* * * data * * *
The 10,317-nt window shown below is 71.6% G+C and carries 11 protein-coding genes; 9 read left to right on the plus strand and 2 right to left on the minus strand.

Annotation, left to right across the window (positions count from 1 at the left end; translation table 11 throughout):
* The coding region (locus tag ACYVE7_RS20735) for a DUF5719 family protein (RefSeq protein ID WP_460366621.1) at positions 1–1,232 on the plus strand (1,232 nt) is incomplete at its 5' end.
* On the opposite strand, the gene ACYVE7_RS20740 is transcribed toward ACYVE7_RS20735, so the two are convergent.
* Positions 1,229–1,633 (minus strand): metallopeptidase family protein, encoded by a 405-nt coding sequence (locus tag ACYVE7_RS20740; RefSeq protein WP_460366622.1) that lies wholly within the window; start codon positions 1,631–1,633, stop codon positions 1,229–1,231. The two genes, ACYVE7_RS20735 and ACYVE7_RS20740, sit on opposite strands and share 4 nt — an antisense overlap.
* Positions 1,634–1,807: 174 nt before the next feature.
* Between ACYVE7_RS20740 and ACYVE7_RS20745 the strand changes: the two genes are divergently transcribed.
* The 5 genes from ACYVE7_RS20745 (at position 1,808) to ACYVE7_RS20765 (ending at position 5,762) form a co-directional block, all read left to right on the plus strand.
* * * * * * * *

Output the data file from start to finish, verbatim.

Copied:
The 10,317-nt window shown below is 71.6% G+C and carries 11 protein-coding genes; 9 read left to right on the plus strand and 2 right to left on the minus strand.

Annotation, left to right across the window (positions count from 1 at the left end; translation table 11 throughout):
* The coding region (locus tag ACYVE7_RS20735) for a DUF5719 family protein (RefSeq protein ID WP_460366621.1) at positions 1–1,232 on the plus strand (1,232 nt) is incomplete at its 5' end.
* On the opposite strand, the gene ACYVE7_RS20740 is transcribed toward ACYVE7_RS20735, so the two are convergent.
* Positions 1,229–1,633 (minus strand): metallopeptidase family protein, encoded by a 405-nt coding sequence (locus tag ACYVE7_RS20740; RefSeq protein WP_460366622.1) that lies wholly within the window; start codon positions 1,631–1,633, stop codon positions 1,229–1,231. The two genes, ACYVE7_RS20735 and ACYVE7_RS20740, sit on opposite strands and share 4 nt — an antisense overlap.
* Positions 1,634–1,807: 174 nt before the next feature.
* Between ACYVE7_RS20740 and ACYVE7_RS20745 the strand changes: the two genes are divergently transcribed.
* The 5 genes from ACYVE7_RS20745 (at position 1,808) to ACYVE7_RS20765 (ending at position 5,762) form a co-directional block, all read left to right on the plus strand.